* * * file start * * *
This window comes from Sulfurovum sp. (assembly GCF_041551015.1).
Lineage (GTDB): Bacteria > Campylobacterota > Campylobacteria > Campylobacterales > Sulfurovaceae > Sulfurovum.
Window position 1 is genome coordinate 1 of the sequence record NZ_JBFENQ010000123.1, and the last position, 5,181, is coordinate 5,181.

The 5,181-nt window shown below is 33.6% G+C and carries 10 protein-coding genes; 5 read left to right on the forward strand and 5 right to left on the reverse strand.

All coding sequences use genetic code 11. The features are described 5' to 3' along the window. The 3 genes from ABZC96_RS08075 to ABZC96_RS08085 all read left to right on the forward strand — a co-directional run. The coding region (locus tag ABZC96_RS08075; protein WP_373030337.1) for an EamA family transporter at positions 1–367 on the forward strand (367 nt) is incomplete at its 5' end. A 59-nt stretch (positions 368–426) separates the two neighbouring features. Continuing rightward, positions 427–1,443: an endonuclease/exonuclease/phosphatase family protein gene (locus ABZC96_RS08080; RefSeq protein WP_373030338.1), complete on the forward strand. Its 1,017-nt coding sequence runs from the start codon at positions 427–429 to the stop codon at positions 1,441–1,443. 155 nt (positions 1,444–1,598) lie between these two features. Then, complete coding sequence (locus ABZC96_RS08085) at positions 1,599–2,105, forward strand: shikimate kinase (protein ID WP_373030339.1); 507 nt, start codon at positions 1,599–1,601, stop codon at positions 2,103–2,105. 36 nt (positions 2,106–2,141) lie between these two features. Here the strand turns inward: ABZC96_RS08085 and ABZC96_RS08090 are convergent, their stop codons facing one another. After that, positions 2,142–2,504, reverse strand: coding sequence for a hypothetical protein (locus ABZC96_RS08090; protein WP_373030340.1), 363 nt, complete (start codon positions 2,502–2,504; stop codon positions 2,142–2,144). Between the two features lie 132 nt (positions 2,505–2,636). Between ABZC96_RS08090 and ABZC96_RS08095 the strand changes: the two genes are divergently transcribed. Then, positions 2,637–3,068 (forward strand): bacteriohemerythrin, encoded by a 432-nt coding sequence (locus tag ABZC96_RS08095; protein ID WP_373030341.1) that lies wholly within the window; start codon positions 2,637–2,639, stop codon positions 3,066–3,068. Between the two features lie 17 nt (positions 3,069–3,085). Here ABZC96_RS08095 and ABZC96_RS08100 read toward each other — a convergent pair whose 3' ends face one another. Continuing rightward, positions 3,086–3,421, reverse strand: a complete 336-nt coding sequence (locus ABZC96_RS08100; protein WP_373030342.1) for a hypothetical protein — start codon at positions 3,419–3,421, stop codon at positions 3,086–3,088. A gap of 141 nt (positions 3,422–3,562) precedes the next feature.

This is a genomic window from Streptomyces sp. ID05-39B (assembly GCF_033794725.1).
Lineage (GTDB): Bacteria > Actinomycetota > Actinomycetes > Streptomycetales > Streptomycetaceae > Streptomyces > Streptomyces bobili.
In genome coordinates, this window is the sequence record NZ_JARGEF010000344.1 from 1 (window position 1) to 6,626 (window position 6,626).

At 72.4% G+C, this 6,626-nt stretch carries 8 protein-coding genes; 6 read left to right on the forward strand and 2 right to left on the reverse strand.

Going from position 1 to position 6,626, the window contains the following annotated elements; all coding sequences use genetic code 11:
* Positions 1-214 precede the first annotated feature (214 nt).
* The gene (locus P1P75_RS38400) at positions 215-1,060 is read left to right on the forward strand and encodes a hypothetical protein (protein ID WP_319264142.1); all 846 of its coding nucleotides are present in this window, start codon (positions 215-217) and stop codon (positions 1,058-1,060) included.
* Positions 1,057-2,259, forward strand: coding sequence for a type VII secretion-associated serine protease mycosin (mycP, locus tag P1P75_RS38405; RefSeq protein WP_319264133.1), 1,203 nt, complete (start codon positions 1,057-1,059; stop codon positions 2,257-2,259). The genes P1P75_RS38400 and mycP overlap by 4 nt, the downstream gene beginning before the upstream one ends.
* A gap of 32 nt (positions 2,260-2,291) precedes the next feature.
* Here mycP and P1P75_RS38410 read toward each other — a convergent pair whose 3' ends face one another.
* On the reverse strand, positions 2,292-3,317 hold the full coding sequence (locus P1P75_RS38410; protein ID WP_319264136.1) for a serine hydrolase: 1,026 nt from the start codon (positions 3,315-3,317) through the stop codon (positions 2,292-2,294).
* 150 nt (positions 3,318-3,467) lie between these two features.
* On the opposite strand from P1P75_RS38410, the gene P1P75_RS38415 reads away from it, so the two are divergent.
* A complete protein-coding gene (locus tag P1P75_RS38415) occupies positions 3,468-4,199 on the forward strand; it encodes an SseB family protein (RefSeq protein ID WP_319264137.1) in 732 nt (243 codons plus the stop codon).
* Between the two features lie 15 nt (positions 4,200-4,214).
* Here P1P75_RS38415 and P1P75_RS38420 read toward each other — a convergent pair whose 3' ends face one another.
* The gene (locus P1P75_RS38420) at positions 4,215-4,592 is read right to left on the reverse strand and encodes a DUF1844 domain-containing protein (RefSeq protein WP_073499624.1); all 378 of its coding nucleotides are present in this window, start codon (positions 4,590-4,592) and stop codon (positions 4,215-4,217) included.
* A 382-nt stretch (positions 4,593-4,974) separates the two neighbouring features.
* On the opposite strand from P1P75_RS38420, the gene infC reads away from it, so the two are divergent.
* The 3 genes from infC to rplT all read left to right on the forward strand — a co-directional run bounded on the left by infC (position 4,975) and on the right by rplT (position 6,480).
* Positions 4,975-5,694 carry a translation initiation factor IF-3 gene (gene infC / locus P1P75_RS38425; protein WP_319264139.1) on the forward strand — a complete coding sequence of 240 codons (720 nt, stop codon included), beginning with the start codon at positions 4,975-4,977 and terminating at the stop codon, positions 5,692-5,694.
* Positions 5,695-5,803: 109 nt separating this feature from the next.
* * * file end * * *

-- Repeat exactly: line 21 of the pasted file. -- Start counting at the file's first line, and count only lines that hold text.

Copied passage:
* Here P1P75_RS38415 and P1P75_RS38420 read toward each other — a convergent pair whose 3' ends face one another.